The Greatest Problem of our Time

President Jimmy Carter's known for his work among the poor, specifically Habitat for Humanity. He was asked to share in a speech in 1999 what the world's greatest challenge would be in the new millenium. Wanna guess what he said?


Fast forward a few years. The year was 2002. President Carter had just been awarded the Nobel Peace Prize for his accomplishments post-presidency in fighting poverty, disease, and promoting democracy. In his acceptance speech, he said this:

At the beginning of this new millennium I was asked to discuss, here in Oslo, the greatest challenge the world faces. Among all the possible choices, I decided that the most serious and universal problem is the growing chasm between the richest and poorest people on earth. Citizens of the 10 wealthiest countries are not 75 times richer than those who live in the 10 poorest ones, and the separation is increasing every year, not only between nations but also within them. The results of this disparity are root causes of most of the world's unresolved problems, including starvation, illiteracy, environmental degradation, violent conflict, and unnecessary illnesses that range from Guinea worm to HIV/AIDS.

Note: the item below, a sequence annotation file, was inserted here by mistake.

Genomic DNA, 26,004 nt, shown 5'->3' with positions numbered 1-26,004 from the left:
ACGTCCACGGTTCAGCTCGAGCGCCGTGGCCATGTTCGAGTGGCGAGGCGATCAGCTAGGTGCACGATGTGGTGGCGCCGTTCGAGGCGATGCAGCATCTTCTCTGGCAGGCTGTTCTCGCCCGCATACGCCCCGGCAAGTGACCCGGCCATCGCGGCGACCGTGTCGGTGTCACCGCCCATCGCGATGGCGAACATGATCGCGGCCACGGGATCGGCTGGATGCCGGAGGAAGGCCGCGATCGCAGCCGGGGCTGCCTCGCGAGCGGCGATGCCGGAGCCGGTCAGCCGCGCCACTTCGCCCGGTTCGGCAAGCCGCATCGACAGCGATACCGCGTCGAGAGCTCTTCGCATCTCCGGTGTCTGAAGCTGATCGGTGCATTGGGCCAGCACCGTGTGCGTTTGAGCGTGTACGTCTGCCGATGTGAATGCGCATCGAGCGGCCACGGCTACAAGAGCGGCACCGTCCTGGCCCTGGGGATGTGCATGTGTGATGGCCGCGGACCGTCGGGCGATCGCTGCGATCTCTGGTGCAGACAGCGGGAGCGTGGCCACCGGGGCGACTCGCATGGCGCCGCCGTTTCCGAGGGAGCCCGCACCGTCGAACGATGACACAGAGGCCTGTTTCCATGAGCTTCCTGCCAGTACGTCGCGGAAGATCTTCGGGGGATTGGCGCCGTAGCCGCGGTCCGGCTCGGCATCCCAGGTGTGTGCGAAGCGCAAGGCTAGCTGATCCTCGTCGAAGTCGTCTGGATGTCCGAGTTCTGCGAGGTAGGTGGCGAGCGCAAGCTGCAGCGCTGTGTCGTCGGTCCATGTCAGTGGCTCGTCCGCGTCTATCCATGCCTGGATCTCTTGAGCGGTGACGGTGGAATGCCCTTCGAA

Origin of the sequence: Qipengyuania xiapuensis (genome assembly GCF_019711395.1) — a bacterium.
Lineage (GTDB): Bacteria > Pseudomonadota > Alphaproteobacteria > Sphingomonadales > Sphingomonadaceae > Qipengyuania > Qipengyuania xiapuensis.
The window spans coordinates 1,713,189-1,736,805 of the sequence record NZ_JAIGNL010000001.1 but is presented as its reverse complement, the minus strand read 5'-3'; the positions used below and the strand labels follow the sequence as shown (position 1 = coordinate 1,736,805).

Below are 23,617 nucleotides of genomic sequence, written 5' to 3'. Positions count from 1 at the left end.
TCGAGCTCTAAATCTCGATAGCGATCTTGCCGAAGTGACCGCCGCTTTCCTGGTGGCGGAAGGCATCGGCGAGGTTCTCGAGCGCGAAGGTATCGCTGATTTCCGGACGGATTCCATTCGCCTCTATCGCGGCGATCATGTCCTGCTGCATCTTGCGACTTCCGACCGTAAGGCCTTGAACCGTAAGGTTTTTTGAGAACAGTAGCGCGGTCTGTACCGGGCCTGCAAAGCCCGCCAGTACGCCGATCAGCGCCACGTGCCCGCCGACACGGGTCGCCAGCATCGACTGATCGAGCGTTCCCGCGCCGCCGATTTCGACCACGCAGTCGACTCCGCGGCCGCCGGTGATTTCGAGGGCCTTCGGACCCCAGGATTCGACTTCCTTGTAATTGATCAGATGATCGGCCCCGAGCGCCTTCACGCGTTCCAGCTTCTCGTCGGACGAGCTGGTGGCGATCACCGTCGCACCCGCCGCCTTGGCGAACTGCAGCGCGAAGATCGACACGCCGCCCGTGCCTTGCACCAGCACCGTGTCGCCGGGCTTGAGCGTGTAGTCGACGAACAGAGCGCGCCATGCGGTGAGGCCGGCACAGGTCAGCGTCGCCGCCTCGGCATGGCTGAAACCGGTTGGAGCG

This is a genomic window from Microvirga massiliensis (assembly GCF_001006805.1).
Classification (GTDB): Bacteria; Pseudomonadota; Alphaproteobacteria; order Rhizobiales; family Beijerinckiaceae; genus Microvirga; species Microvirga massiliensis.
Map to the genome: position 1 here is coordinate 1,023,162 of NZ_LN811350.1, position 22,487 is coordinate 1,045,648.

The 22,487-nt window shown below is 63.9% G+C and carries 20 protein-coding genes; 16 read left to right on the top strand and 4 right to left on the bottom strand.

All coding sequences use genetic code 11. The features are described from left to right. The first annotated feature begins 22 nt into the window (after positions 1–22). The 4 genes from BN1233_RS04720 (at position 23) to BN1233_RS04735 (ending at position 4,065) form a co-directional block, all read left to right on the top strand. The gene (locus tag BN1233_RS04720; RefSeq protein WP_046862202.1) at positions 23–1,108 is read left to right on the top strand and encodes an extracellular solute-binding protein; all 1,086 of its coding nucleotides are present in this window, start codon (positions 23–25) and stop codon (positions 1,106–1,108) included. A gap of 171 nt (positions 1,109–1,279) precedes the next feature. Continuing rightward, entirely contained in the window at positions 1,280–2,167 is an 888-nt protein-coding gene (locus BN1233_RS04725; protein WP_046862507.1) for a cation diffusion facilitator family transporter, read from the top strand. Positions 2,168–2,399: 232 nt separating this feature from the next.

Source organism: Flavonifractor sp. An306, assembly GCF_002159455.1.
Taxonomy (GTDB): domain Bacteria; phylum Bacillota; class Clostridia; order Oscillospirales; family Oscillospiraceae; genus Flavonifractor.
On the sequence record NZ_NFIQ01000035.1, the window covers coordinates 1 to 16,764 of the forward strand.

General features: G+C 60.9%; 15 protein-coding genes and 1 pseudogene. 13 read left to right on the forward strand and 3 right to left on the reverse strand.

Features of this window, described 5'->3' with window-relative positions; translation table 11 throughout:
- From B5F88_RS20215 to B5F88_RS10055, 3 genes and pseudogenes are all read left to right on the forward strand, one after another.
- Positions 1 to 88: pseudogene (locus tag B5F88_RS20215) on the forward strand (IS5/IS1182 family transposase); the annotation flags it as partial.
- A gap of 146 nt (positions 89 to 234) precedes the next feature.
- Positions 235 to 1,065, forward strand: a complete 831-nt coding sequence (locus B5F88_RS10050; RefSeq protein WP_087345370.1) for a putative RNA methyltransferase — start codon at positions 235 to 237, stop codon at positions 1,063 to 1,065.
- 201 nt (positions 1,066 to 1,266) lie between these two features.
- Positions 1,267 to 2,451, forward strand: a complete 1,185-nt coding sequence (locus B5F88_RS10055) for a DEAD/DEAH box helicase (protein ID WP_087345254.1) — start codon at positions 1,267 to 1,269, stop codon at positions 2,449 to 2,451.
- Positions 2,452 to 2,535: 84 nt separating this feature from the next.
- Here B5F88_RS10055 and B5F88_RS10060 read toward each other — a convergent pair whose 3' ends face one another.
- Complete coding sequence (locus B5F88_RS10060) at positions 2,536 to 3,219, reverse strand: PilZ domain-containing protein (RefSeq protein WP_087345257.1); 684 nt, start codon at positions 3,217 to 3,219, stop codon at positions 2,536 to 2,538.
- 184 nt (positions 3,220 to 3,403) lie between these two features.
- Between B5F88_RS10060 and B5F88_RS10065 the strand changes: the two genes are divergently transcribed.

Where's the church in all this? Why aren't we doing more to prevent what would be unacceptable in our own families, communities, and neighborhoods? Why aren't some of the loudest voices against injustice followers of the God of Justice?

Again, I'm not just preaching to you. I'm preaching to me, too. These are problems we can solve as the body of Christ. Jesus said the world would know we love him by our love for each other, and especially means the poorest of the poor. Take a look at Jesus again. Notice who he touched, spoke to, spent time with, preached about.

I wonder what could happen if everyone who even read this blog did something! Wanna sponsor a child? There's a start. Visit http://y-malawi.org/.